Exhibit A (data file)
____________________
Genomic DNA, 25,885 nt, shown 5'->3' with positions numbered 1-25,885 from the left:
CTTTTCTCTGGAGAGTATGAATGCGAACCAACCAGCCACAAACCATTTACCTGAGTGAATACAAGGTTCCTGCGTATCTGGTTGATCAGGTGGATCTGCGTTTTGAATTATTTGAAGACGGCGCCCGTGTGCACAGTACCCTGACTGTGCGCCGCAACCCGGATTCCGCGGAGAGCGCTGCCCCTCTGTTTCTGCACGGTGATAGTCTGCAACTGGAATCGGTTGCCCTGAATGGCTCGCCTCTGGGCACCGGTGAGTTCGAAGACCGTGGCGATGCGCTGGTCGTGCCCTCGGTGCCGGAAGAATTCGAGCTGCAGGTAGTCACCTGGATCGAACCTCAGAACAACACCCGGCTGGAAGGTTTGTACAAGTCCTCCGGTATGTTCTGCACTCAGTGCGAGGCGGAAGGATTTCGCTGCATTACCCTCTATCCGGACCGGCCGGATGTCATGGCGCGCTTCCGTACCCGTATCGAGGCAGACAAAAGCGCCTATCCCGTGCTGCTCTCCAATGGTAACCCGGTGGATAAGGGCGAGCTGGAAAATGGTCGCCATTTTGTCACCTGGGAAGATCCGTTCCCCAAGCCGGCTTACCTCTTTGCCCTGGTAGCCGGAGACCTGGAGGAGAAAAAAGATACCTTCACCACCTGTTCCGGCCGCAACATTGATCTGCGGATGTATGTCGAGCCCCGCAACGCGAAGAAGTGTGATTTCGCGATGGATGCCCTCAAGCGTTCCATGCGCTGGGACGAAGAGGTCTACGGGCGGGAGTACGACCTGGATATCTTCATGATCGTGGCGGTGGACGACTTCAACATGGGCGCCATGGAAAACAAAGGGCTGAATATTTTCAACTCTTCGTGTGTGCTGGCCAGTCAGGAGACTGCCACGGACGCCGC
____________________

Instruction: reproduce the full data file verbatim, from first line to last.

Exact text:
Genomic DNA, 25,885 nt, shown 5'->3' with positions numbered 1-25,885 from the left:
CTTTTCTCTGGAGAGTATGAATGCGAACCAACCAGCCACAAACCATTTACCTGAGTGAATACAAGGTTCCTGCGTATCTGGTTGATCAGGTGGATCTGCGTTTTGAATTATTTGAAGACGGCGCCCGTGTGCACAGTACCCTGACTGTGCGCCGCAACCCGGATTCCGCGGAGAGCGCTGCCCCTCTGTTTCTGCACGGTGATAGTCTGCAACTGGAATCGGTTGCCCTGAATGGCTCGCCTCTGGGCACCGGTGAGTTCGAAGACCGTGGCGATGCGCTGGTCGTGCCCTCGGTGCCGGAAGAATTCGAGCTGCAGGTAGTCACCTGGATCGAACCTCAGAACAACACCCGGCTGGAAGGTTTGTACAAGTCCTCCGGTATGTTCTGCACTCAGTGCGAGGCGGAAGGATTTCGCTGCATTACCCTCTATCCGGACCGGCCGGATGTCATGGCGCGCTTCCGTACCCGTATCGAGGCAGACAAAAGCGCCTATCCCGTGCTGCTCTCCAATGGTAACCCGGTGGATAAGGGCGAGCTGGAAAATGGTCGCCATTTTGTCACCTGGGAAGATCCGTTCCCCAAGCCGGCTTACCTCTTTGCCCTGGTAGCCGGAGACCTGGAGGAGAAAAAAGATACCTTCACCACCTGTTCCGGCCGCAACATTGATCTGCGGATGTATGTCGAGCCCCGCAACGCGAAGAAGTGTGATTTCGCGATGGATGCCCTCAAGCGTTCCATGCGCTGGGACGAAGAGGTCTACGGGCGGGAGTACGACCTGGATATCTTCATGATCGTGGCGGTGGACGACTTCAACATGGGCGCCATGGAAAACAAAGGGCTGAATATTTTCAACTCTTCGTGTGTGCTGGCCAGTCAGGAGACTGCCACGGACGCCGC